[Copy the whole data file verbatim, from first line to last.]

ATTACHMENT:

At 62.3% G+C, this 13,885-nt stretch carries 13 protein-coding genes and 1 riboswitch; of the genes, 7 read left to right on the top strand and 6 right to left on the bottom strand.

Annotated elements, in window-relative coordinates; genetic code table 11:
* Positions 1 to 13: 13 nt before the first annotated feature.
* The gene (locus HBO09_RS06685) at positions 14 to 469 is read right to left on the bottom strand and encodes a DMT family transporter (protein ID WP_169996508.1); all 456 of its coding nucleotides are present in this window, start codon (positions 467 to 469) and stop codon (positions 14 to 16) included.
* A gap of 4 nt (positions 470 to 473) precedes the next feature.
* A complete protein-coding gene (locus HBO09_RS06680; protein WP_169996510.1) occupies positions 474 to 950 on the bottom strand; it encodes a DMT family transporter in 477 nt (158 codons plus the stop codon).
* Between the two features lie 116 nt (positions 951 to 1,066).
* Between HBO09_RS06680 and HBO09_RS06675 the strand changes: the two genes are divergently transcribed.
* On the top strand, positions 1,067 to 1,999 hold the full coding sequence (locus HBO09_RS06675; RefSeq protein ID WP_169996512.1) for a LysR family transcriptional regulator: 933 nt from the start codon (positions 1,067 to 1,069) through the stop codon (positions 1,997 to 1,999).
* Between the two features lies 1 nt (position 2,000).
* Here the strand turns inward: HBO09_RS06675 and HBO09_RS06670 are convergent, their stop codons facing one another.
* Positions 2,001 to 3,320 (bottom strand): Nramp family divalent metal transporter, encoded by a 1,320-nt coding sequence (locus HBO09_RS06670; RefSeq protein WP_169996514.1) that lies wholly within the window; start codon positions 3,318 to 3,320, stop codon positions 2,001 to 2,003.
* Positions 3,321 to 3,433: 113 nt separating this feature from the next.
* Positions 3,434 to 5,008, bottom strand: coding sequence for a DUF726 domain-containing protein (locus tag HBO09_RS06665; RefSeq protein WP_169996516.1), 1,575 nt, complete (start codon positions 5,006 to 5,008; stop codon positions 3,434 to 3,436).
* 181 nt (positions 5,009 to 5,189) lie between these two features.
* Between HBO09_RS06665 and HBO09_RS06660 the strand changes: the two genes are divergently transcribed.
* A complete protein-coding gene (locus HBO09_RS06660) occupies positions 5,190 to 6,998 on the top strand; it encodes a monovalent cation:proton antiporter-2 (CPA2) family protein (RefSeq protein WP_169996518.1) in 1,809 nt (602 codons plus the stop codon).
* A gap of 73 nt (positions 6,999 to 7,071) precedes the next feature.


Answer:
At 62.3% G+C, this 13,885-nt stretch carries 13 protein-coding genes and 1 riboswitch; of the genes, 7 read left to right on the top strand and 6 right to left on the bottom strand.

Annotated elements, in window-relative coordinates; genetic code table 11:
* Positions 1 to 13: 13 nt before the first annotated feature.
* The gene (locus HBO09_RS06685) at positions 14 to 469 is read right to left on the bottom strand and encodes a DMT family transporter (protein ID WP_169996508.1); all 456 of its coding nucleotides are present in this window, start codon (positions 467 to 469) and stop codon (positions 14 to 16) included.
* A gap of 4 nt (positions 470 to 473) precedes the next feature.
* A complete protein-coding gene (locus HBO09_RS06680; protein WP_169996510.1) occupies positions 474 to 950 on the bottom strand; it encodes a DMT family transporter in 477 nt (158 codons plus the stop codon).
* Between the two features lie 116 nt (positions 951 to 1,066).
* Between HBO09_RS06680 and HBO09_RS06675 the strand changes: the two genes are divergently transcribed.
* On the top strand, positions 1,067 to 1,999 hold the full coding sequence (locus HBO09_RS06675; RefSeq protein ID WP_169996512.1) for a LysR family transcriptional regulator: 933 nt from the start codon (positions 1,067 to 1,069) through the stop codon (positions 1,997 to 1,999).
* Between the two features lies 1 nt (position 2,000).
* Here the strand turns inward: HBO09_RS06675 and HBO09_RS06670 are convergent, their stop codons facing one another.
* Positions 2,001 to 3,320 (bottom strand): Nramp family divalent metal transporter, encoded by a 1,320-nt coding sequence (locus HBO09_RS06670; RefSeq protein WP_169996514.1) that lies wholly within the window; start codon positions 3,318 to 3,320, stop codon positions 2,001 to 2,003.
* Positions 3,321 to 3,433: 113 nt separating this feature from the next.
* Positions 3,434 to 5,008, bottom strand: coding sequence for a DUF726 domain-containing protein (locus tag HBO09_RS06665; RefSeq protein WP_169996516.1), 1,575 nt, complete (start codon positions 5,006 to 5,008; stop codon positions 3,434 to 3,436).
* 181 nt (positions 5,009 to 5,189) lie between these two features.
* Between HBO09_RS06665 and HBO09_RS06660 the strand changes: the two genes are divergently transcribed.
* A complete protein-coding gene (locus HBO09_RS06660) occupies positions 5,190 to 6,998 on the top strand; it encodes a monovalent cation:proton antiporter-2 (CPA2) family protein (RefSeq protein WP_169996518.1) in 1,809 nt (602 codons plus the stop codon).
* A gap of 73 nt (positions 6,999 to 7,071) precedes the next feature.